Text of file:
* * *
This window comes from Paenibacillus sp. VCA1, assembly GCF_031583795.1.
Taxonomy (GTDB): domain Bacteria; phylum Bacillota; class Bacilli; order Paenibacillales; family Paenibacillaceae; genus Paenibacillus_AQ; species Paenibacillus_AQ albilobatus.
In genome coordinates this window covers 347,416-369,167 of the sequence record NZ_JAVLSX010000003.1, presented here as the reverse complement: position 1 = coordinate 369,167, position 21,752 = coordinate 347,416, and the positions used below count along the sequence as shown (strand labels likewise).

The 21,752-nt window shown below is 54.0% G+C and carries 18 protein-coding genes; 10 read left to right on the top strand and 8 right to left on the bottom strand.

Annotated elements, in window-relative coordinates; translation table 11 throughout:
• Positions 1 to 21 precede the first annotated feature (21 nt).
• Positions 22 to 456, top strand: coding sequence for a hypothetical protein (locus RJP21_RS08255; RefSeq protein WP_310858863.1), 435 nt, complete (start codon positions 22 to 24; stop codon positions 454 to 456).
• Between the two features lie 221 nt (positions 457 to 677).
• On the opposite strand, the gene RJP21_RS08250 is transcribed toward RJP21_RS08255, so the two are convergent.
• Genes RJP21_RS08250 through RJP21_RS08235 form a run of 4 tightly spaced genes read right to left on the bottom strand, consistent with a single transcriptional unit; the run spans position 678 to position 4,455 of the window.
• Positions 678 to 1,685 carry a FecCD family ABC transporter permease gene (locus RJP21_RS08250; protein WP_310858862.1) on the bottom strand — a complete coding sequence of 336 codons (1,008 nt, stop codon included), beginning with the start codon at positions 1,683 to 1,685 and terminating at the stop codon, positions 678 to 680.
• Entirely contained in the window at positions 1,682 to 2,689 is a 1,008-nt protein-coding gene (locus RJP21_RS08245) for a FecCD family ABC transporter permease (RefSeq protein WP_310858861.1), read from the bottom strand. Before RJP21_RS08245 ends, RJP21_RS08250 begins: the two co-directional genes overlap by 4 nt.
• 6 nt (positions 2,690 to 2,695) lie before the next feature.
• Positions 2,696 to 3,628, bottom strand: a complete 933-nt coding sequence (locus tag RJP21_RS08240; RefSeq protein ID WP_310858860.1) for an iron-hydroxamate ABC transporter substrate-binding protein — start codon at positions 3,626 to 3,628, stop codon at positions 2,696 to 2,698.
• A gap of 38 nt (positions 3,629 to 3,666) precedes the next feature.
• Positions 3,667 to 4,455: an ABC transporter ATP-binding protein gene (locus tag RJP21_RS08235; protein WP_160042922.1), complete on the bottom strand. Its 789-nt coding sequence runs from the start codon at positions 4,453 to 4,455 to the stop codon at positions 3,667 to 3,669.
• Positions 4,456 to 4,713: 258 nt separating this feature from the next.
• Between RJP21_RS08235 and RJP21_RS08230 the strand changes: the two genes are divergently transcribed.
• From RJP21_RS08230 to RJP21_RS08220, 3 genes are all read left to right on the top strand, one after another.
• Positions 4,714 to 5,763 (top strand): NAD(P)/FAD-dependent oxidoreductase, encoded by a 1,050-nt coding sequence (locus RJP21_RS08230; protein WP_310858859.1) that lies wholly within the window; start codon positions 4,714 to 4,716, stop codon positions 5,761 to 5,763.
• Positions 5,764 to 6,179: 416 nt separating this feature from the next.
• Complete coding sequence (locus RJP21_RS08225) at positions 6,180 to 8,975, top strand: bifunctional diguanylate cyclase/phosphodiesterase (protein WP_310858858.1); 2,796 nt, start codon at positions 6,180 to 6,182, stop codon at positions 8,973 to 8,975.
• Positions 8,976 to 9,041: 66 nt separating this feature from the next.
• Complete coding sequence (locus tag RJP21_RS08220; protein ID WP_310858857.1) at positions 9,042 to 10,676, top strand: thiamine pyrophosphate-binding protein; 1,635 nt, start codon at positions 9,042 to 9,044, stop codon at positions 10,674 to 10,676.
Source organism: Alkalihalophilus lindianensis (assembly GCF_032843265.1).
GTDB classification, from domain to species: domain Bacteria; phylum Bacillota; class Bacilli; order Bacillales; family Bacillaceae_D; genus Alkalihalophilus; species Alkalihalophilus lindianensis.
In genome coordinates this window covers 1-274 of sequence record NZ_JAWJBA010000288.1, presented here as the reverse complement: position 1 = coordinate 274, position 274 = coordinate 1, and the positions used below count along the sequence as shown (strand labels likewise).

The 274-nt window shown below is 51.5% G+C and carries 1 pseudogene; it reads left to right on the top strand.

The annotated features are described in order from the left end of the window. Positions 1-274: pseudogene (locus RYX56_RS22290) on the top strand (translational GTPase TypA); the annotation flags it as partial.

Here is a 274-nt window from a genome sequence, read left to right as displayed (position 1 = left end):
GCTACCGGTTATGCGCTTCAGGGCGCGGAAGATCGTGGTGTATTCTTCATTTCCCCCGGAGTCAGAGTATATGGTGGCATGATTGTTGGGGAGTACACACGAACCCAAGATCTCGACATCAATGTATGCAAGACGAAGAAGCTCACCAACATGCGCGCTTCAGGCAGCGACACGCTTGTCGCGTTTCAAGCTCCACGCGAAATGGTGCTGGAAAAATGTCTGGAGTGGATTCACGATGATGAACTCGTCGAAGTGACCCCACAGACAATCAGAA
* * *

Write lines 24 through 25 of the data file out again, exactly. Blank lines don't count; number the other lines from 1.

• Complete coding sequence (locus tag RJP21_RS08220; protein ID WP_310858857.1) at positions 9,042 to 10,676, top strand: thiamine pyrophosphate-binding protein; 1,635 nt, start codon at positions 9,042 to 9,044, stop codon at positions 10,674 to 10,676.
Source organism: Alkalihalophilus lindianensis (assembly GCF_032843265.1).